Food and the art of cookbooks: My top five

I’m late to TV’s The Restaurant , BBC 2’s reality show backed and financed by chef legend Raymond Blanc.
For the similarly uninitiated, couples compete for the chance to run a business with the master by running real restaurants with mixed success.
Last night’s challenge involved three completely hopeless attempts at pitching a cookbook. One couple came up with what was intended to be a child-friendly title “Conquering Cabbage” (one can only assume “beating broccoli” and “canoodling carrots are soon to follow). Another couple (one half of which should get a special award for smugness) came up with something called “The cheerful soul” which disappointingly wasn’t even a fish cookery pun but just a mawkish collection of “childhood favourites” and the final one had so many errors in the text that recipes required that water be mixed with water.
In fact they were all so incredibly awful it did leave me wondering whether any of the participants actually read cookbooks.
I do read cook books – and I mean read. I’m quite happy curled up on the sofa going through my favourite books without any intention of cooking!
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So I decided to draw up my all time top five cookbooks as of now. That is, before the Christmas sackfall arrives to start another year of culinary adventures.
1. 1,500 recipes by Marguerite Patten Maybe it’s because this is the first cookbook my mum gave me when I set up home alone but I think it has more to do with the fact that this massive tome is so incredibly useful. The recipes are arranged in different labelled sections “quick suppers”, “main meals etc”. The instructions are all simple to follow and, although there’s no real illustrations, it is full of useful technical tips too.
2. The Moro Cookbook by Samantha and Samuel Clark.
This betrays my love of eastern Mediterranean cuisine and is what gets pulled off the shelf for posh nosh. Having said that there’s some everyday stuff in there too – the veggie stew Turlu, Turlu being a particular favourite. The downside of this book is the difficulty of sourcing some of the ingredients (pomegranate molasses for example) but if you go alomg with the general idea of the recipe, there’s usually a way round it.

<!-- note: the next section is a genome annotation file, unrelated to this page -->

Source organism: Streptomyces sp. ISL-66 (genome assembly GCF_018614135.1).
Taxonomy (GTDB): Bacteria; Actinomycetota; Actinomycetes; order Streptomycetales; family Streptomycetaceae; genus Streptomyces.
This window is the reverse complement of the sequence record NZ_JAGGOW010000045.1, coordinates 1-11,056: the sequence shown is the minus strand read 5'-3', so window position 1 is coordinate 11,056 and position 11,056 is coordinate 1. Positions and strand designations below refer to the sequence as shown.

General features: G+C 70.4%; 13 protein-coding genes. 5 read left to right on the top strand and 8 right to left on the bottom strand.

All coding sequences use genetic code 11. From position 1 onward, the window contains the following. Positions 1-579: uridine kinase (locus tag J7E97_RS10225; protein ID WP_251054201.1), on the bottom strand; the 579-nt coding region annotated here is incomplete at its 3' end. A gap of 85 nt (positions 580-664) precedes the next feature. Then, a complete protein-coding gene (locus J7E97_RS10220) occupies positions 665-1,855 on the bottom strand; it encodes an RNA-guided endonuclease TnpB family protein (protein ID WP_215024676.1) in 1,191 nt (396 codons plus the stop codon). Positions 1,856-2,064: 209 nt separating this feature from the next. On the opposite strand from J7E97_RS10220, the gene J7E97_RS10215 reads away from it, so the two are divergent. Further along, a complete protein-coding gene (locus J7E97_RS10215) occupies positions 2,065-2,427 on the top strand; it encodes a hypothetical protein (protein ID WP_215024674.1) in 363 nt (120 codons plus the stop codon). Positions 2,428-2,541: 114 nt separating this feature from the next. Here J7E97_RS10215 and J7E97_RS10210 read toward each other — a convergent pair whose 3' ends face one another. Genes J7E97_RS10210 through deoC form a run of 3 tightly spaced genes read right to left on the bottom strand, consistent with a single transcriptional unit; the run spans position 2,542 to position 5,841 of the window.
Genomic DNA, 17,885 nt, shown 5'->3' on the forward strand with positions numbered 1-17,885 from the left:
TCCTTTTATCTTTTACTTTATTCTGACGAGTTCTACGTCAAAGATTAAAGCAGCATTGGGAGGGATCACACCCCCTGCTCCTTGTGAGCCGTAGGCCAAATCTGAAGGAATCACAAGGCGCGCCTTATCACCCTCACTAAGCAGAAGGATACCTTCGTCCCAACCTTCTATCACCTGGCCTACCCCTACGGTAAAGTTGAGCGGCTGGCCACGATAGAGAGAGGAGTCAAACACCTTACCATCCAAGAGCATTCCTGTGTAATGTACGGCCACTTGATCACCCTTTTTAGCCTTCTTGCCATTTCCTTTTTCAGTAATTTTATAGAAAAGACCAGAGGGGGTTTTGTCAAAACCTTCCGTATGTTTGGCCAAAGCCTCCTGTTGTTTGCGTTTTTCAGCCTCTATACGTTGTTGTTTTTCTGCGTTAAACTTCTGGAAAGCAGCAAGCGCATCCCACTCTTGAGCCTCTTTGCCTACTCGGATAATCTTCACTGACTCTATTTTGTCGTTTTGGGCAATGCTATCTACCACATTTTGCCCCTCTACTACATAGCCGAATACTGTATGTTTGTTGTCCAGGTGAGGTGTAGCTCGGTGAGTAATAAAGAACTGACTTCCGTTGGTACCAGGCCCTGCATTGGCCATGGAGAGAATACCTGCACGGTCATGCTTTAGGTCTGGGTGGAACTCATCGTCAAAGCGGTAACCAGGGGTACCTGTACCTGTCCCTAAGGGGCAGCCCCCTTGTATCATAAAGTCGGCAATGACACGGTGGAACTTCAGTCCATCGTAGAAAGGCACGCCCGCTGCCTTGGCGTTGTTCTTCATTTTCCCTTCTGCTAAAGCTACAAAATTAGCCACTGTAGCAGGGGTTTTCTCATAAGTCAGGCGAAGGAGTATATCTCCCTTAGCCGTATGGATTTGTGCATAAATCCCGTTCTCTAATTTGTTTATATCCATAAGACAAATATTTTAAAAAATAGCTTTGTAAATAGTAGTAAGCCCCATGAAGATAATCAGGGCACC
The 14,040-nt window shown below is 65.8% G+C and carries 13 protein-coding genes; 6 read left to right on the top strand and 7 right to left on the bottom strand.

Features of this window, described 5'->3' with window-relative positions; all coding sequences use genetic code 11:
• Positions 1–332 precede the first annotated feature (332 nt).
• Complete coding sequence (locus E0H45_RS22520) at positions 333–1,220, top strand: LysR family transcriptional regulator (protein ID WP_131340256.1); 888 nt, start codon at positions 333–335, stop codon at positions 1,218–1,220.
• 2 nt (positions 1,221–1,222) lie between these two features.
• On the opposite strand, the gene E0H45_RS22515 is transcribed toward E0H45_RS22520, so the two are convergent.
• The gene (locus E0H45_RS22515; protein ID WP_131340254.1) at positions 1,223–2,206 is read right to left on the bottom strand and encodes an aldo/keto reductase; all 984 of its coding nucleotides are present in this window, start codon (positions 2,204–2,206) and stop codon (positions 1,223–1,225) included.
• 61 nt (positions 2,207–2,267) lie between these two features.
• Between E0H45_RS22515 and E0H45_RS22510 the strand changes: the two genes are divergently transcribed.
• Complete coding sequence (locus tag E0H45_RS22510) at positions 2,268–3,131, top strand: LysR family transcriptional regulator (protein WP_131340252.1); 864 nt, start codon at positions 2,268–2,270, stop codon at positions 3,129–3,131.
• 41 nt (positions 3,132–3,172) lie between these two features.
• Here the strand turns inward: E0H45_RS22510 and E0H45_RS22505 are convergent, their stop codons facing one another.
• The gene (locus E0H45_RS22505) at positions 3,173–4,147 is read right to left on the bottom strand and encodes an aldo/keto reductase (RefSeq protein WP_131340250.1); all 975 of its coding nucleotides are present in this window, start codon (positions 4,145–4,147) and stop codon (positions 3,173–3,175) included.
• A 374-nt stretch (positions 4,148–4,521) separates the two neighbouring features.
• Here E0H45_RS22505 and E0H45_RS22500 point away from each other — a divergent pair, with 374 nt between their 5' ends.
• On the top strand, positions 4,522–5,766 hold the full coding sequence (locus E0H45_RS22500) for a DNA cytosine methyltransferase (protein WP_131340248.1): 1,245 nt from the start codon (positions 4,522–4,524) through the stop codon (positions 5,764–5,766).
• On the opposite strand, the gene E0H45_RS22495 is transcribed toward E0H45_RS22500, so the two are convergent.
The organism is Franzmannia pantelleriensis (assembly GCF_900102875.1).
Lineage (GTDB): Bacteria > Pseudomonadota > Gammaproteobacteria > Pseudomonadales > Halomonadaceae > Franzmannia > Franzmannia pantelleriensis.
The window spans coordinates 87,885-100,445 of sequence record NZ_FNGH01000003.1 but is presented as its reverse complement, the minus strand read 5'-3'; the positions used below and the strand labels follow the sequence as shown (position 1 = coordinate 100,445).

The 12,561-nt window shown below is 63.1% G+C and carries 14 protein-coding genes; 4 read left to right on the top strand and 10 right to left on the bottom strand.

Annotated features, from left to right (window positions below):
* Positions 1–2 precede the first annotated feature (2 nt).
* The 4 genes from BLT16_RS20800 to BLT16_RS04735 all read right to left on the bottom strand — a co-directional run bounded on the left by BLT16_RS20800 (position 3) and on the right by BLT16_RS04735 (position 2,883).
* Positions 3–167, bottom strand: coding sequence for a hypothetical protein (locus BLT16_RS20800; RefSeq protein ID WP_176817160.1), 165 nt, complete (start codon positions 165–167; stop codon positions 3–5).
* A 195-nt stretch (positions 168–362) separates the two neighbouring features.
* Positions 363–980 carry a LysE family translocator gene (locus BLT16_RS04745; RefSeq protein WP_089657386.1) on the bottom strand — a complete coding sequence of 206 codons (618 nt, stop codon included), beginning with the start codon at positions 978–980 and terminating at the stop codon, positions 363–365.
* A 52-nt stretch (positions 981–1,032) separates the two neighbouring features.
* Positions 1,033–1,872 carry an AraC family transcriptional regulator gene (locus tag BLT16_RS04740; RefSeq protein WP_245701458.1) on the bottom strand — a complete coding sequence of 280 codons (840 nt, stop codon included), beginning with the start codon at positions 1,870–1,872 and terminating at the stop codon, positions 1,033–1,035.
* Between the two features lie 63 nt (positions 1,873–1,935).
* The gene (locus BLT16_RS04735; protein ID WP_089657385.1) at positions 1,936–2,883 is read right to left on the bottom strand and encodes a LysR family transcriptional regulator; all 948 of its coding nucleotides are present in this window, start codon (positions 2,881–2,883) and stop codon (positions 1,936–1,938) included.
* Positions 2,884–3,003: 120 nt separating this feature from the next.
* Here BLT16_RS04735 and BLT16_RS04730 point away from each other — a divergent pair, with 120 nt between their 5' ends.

3. The Silver Spoon
I am informed that Italian brides are routinely give this as a wedding gift. And very comprehensive it is too. The content is divided by course in the Italian way and there a good selection of illustrations. Although a good read, I have had mixed results with this book, finding some of the recipes frustratingly a little advanced.
4. Superfoods Michael van Straten
This is one of those books that gets read regularly as it has such a mine of information about the different nutritional qualities of food. Here the content is divided into touchy-feely values such as “positive thinking” and most of the recipes are to do with assembling ingredients to resemble the lovely photography featured rather than cooking technique.
5. How to be a domestic goddess by Nigella Lawson
I don’t do much baking (not having much of a sweet tooth) but if I do need to make a cake, this is the book I turn to. Easy to follow with the now expected gorgeous pictures even I can bake a passable chocolate cake in 40 mins using this book.
Do you share any of my choices? What’s your favourite? Let me know below.

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5 thoughts on “Food and the art of cookbooks: My top five

  1. I don’t share any favourites with you there, though ‘Appetite’ by Nigel Slater is always a book I revisit, and “Roast Chicken and other stories” by Simon Hopkinson is always good for inspiration.

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  2. I love cooking and love cookbooks too, although my style is more Nigel Slater chuck-it-all-in-the-pot than weighing everything to the last gram and following a recipe exactly. That said, I own many cookbooks and have several favourites.
    An essential for dipping into is Jocasta Innes’ The Pauper’s Cokbook (now sadly out of print, with a nasty co-written updated version available that is nowhere near as good). Many of my staples were drawn from this.
    I also have the Marguerite Patten – as you say, it’s so useful!
    For gastroporn for reading pleasure, anything by Elizabeth David plus Nigel Slater’s The Kitchen Diaries (widely copied but miles ahead of all imitators). Actually, I love all Slater’s books simply because we cook the same way, by improvisational instinct.

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  3. @Louise – I agree with regards to Slater. I loved Toast (not a cookbook tho) and regret dontaing it to a second-hand books pile.
    @jonthebeef thnx for the tip on Roast Chicken. will check out.

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  4. Silver Spoon is sensational. The diagrams of the differences between cuts of meat in Britain and Italy alone would be worth the price, but if you add the recipes for roman spring lamb and rabbit with mustard it’s something everyone should own.
    You’ve left Fergus Henderson’s Nose to Tail Eating off your list though. Shame.

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